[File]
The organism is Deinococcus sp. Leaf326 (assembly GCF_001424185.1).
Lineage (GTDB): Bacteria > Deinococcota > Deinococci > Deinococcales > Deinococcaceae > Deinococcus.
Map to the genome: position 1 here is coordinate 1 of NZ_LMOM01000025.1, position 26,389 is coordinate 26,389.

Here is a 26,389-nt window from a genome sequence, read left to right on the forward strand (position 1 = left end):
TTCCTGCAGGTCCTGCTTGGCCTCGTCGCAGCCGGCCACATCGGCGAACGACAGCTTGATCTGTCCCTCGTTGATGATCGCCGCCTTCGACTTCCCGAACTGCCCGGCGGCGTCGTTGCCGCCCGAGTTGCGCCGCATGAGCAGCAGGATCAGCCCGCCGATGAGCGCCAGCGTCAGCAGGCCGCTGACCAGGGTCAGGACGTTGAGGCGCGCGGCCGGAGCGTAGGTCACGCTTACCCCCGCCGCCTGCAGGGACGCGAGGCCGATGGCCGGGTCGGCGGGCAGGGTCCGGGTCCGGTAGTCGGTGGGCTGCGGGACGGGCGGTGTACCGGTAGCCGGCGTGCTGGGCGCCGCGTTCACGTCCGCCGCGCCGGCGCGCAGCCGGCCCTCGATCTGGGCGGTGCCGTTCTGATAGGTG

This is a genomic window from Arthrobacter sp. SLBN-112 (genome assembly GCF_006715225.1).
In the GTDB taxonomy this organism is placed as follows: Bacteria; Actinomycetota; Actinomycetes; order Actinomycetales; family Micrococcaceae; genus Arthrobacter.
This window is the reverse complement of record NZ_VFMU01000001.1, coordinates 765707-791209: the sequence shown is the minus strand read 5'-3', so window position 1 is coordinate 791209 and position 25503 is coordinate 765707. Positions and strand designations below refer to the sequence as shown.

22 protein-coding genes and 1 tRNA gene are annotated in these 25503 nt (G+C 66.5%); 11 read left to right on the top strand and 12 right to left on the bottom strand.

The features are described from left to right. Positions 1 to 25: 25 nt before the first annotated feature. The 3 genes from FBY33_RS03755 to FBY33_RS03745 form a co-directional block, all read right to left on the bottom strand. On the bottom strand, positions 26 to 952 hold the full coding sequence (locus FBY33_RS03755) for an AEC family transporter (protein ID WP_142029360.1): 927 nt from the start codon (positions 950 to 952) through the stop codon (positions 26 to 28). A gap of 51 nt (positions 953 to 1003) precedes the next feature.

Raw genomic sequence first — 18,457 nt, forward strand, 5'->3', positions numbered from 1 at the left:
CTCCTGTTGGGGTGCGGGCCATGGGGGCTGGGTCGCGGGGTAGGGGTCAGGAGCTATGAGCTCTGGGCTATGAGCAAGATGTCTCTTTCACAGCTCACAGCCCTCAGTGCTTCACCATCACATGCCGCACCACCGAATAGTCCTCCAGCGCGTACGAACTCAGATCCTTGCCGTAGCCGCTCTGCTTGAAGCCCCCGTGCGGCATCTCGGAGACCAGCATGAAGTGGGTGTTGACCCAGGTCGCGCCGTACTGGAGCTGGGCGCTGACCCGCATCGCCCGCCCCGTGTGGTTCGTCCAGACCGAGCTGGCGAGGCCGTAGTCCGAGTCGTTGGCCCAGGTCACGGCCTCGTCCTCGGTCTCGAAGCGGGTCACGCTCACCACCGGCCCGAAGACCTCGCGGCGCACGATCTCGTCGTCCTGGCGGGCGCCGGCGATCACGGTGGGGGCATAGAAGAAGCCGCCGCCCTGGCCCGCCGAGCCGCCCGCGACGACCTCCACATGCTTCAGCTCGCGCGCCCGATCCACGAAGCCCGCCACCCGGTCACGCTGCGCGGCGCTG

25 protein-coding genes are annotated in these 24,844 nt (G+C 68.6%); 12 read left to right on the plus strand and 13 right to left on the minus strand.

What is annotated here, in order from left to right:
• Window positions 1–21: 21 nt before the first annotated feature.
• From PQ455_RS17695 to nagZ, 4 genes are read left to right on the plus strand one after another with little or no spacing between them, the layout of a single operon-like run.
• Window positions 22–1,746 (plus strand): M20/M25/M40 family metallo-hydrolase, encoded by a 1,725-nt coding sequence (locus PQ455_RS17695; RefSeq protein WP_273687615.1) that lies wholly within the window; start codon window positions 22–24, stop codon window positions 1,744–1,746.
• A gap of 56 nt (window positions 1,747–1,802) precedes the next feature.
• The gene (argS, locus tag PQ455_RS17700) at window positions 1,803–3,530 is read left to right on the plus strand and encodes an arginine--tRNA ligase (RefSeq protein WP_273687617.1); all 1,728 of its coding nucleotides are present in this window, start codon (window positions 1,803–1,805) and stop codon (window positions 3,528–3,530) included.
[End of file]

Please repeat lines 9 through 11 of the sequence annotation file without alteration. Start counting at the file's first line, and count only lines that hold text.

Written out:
22 protein-coding genes and 1 tRNA gene are annotated in these 25503 nt (G+C 66.5%); 11 read left to right on the top strand and 12 right to left on the bottom strand.

The features are described from left to right. Positions 1 to 25: 25 nt before the first annotated feature. The 3 genes from FBY33_RS03755 to FBY33_RS03745 form a co-directional block, all read right to left on the bottom strand. On the bottom strand, positions 26 to 952 hold the full coding sequence (locus FBY33_RS03755) for an AEC family transporter (protein ID WP_142029360.1): 927 nt from the start codon (positions 950 to 952) through the stop codon (positions 26 to 28). A gap of 51 nt (positions 953 to 1003) precedes the next feature.

Raw genomic sequence first — 18,457 nt, forward strand, 5'->3', positions numbered from 1 at the left: